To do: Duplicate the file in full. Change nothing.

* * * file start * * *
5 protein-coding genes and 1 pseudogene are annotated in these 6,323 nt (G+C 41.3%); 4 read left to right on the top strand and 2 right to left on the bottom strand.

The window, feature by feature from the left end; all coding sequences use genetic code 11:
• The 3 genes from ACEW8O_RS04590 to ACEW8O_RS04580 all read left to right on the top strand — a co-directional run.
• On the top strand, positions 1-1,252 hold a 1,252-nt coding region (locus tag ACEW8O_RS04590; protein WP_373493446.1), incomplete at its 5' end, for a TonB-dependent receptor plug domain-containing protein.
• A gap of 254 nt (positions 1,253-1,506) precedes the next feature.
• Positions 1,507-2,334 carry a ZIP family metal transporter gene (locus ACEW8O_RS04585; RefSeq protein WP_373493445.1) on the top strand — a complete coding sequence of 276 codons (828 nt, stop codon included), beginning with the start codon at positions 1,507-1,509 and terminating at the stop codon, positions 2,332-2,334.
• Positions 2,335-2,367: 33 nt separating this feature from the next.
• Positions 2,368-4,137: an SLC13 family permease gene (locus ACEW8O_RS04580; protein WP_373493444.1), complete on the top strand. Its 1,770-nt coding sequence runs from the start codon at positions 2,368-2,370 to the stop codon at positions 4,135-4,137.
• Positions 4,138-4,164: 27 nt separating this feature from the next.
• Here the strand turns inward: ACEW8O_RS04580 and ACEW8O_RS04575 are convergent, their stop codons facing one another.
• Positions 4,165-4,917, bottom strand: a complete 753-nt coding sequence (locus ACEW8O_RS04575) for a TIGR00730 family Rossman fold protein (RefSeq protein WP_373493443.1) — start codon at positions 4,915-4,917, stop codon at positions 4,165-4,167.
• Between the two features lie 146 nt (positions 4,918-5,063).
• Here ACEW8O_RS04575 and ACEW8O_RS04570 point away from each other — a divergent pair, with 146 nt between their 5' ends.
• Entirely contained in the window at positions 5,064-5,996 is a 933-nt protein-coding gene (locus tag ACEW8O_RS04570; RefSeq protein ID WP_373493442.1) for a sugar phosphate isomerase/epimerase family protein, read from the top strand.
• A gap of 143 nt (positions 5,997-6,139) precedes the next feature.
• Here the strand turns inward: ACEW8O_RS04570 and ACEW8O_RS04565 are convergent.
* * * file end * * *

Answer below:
5 protein-coding genes and 1 pseudogene are annotated in these 6,323 nt (G+C 41.3%); 4 read left to right on the top strand and 2 right to left on the bottom strand.

The window, feature by feature from the left end; all coding sequences use genetic code 11:
• The 3 genes from ACEW8O_RS04590 to ACEW8O_RS04580 all read left to right on the top strand — a co-directional run.
• On the top strand, positions 1-1,252 hold a 1,252-nt coding region (locus tag ACEW8O_RS04590; protein WP_373493446.1), incomplete at its 5' end, for a TonB-dependent receptor plug domain-containing protein.
• A gap of 254 nt (positions 1,253-1,506) precedes the next feature.
• Positions 1,507-2,334 carry a ZIP family metal transporter gene (locus ACEW8O_RS04585; RefSeq protein WP_373493445.1) on the top strand — a complete coding sequence of 276 codons (828 nt, stop codon included), beginning with the start codon at positions 1,507-1,509 and terminating at the stop codon, positions 2,332-2,334.
• Positions 2,335-2,367: 33 nt separating this feature from the next.
• Positions 2,368-4,137: an SLC13 family permease gene (locus ACEW8O_RS04580; protein WP_373493444.1), complete on the top strand. Its 1,770-nt coding sequence runs from the start codon at positions 2,368-2,370 to the stop codon at positions 4,135-4,137.
• Positions 4,138-4,164: 27 nt separating this feature from the next.
• Here the strand turns inward: ACEW8O_RS04580 and ACEW8O_RS04575 are convergent, their stop codons facing one another.
• Positions 4,165-4,917, bottom strand: a complete 753-nt coding sequence (locus ACEW8O_RS04575) for a TIGR00730 family Rossman fold protein (RefSeq protein WP_373493443.1) — start codon at positions 4,915-4,917, stop codon at positions 4,165-4,167.
• Between the two features lie 146 nt (positions 4,918-5,063).
• Here ACEW8O_RS04575 and ACEW8O_RS04570 point away from each other — a divergent pair, with 146 nt between their 5' ends.
• Entirely contained in the window at positions 5,064-5,996 is a 933-nt protein-coding gene (locus tag ACEW8O_RS04570; RefSeq protein ID WP_373493442.1) for a sugar phosphate isomerase/epimerase family protein, read from the top strand.
• A gap of 143 nt (positions 5,997-6,139) precedes the next feature.
• Here the strand turns inward: ACEW8O_RS04570 and ACEW8O_RS04565 are convergent.